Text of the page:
A Ukrainian man has been extradited to the United States for allegedly stealing and selling thousands of credentials on the darkweb.
Oleksandr Ivanov-Tolpintsev, 28, of Chernivtsi, Ukraine, has been extradited to the United States where he faces four charges related to fraud. Authorities in Poland arrested the defendant on October 3, 2020. The U.S. Attorney’s Office for the Middle District of Florida filed a four-count indictment against Ivanov-Tolpintsev on the same day.
According to the indictment, Ivanov-Tolpintsev participated in crimes listed in the indictment from at least May 2016 through October 2020. The indictment alleges that Ivanov-Tolpintsev had used a botnet to carry out brute force attacks and steal login credentials from compromised computers. He then sold the stolen credentials on an undisclosed darkweb marketplace. In messages to the administrators of the darkweb marketplace, Ivanov-Tolpintsev claimed his brute force attacks allowed him to access up to 2,000 computers every week.
During the investigation, special agents with the Internal Revenue Service-Criminal Investigation (IRS-CI) contacted the victims of the defendant’s attacks. A user on the marketplace under the username Mars, believed to be Ivanov-Tolpintsev, provided the I.P. address of the breached system in his listings. IRS-CI special agents contacted the person associated with the I.P. addresses in at least two cases.
The criminal complaint lists many XMPP and email addresses associated with the vendor Mars as well as with Ivanov-Tolpintsev. Special agent Justin Allen, who authored the criminal complaint, did not reveal the steps taken to link Mars to an email address owned by Ivanov-Tolpintsev. However, the information provided by Google about the email address confirmed that it belonged to Ivanov-Tolpintsev and that Ivanov-Tolpintsev controlled several XMPP accounts associated with Mars.
In the email inbox, investigators found an email with pictures of Ivanov-Tolpintsev’s passport attached to it. They also found emails from retail stores, including vape shops, reminding him of his birthday on a certain date. In some cases, the emails from retailers referred to the account holder with a different name than Ivanov-Tolpintsev. However, they also referenced Ivanov-Tolpintsev’s known phone numbers or addresses.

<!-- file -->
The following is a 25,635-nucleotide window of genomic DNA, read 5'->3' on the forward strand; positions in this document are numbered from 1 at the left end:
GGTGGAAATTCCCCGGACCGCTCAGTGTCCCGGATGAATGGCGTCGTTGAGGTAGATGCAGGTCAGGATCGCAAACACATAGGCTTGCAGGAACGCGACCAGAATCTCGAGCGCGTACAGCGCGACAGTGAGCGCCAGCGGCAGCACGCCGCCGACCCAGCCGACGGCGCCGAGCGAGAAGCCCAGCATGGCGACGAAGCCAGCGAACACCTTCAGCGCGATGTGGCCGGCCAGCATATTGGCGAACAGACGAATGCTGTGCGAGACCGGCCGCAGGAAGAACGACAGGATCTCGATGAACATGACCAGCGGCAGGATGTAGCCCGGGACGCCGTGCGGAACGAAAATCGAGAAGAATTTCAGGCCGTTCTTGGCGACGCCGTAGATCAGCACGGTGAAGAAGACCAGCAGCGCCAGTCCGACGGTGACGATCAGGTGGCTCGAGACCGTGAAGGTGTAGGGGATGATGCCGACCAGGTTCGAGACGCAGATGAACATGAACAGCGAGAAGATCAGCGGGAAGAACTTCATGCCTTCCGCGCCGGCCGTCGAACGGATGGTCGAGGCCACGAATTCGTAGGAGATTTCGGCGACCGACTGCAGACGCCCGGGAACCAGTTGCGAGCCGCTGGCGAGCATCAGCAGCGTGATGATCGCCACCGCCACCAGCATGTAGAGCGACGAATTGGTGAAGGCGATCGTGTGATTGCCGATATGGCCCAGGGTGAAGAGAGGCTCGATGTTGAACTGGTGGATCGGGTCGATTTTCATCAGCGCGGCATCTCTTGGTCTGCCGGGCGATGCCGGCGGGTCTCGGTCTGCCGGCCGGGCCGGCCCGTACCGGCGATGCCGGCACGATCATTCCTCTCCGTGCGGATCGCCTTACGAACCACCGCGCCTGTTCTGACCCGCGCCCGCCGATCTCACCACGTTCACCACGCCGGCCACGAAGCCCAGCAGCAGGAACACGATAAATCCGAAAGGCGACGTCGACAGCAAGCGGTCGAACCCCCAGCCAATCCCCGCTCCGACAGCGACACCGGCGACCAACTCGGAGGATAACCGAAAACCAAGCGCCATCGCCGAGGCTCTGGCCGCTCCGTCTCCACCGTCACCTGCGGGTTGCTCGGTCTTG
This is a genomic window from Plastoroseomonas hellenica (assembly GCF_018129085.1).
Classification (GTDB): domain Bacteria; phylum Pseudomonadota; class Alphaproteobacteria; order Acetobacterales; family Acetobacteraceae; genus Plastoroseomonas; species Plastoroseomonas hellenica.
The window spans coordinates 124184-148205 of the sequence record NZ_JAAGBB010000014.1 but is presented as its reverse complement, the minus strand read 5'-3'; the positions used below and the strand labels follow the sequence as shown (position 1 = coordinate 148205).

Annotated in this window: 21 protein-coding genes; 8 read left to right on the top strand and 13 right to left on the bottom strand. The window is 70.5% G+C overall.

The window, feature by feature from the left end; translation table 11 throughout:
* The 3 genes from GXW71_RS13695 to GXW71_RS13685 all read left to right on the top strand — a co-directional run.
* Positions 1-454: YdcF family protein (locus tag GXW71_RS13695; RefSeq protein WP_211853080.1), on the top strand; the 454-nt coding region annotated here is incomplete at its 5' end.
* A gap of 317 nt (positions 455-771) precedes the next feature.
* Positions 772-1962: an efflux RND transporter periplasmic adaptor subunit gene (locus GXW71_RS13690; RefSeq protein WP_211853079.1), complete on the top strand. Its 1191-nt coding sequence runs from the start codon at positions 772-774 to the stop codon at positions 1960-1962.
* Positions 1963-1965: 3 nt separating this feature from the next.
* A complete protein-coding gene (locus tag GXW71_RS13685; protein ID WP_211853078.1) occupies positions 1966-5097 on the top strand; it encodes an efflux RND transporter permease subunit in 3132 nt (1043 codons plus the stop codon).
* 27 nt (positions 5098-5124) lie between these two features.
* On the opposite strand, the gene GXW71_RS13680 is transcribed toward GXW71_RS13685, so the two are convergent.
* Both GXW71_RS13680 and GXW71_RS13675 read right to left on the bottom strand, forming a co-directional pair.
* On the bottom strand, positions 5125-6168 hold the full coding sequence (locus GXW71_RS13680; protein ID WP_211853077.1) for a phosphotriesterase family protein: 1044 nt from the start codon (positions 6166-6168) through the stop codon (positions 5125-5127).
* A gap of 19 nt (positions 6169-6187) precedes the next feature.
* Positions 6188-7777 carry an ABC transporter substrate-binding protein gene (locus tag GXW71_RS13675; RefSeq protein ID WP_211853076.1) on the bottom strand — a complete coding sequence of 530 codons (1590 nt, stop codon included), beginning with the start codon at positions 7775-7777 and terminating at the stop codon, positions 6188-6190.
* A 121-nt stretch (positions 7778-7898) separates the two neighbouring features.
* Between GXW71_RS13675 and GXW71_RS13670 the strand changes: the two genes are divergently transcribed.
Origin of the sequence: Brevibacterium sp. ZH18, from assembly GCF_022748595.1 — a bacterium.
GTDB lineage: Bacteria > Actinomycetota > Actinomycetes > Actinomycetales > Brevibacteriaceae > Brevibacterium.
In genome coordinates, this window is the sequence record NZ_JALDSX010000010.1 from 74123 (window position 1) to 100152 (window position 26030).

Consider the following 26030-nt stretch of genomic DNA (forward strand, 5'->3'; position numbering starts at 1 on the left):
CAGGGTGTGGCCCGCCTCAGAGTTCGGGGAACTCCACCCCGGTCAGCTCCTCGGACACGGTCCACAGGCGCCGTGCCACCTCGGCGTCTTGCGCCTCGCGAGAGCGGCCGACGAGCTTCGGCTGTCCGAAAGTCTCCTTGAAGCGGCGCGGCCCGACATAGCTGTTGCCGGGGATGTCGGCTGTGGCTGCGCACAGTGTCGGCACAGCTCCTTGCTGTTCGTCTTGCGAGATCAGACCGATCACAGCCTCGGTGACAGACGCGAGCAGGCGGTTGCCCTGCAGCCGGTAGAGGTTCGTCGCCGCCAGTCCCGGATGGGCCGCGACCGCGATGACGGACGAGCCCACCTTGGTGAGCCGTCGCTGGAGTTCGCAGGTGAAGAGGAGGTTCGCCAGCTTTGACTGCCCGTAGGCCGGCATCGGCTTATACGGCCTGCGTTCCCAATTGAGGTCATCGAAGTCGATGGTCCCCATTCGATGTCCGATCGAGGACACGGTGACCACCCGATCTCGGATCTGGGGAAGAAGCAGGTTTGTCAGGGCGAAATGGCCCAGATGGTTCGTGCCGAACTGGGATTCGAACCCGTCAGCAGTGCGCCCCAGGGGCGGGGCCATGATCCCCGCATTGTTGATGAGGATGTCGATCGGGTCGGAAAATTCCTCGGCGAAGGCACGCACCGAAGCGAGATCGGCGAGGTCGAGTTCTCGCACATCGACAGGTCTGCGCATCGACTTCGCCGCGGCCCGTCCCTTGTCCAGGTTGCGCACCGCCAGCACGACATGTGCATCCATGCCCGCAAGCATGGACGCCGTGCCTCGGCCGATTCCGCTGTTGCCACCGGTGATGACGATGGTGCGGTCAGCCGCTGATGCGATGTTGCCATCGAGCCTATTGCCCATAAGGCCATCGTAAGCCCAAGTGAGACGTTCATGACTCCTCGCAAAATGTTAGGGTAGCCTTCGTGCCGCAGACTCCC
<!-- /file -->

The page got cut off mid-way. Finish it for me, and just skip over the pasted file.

In one inbox, investigators read an email that contained a transcript of a conversation between Ivanov-Tolpintsev and email@example.com. In one message, Ivanov-Tolpintsev wrote, “if possible, please write to the jabber firstname.lastname@example.org.” Another email contained a message where Ivanov-Tolpintsev asked another party to reach him at the XMPP address email@example.com.
During an investigation into the marketplace where Ivanov-Tolpintsev allegedly sold stolen credentials, law enforcement officers seized thousands of XMPP message logs between marketplace administrators, vendors, and customers. Many of those logs contained transcripts of conversations between site administrators and firstname.lastname@example.org or email@example.com, among other addresses associated with Ivanov-Tolpintsev.
Ivanov-Tolpintsev appeared before United States Magistrate Julie S. Sneed on September 7, 2021. He faces two counts of conspiracy to traffick unauthorized access devices and two counts of conspiracy to traffick computer passwords. Ivanov-Tolpintsev, according to the U.S. government, earned at least $80,000 through the sale of stolen credentials. The U.S. government wants Ivanov-Tolpintsev to forfeit $82,648.
In court, the judge ruled that Ivanov-Tolpintsev belonged in pre-trial detention.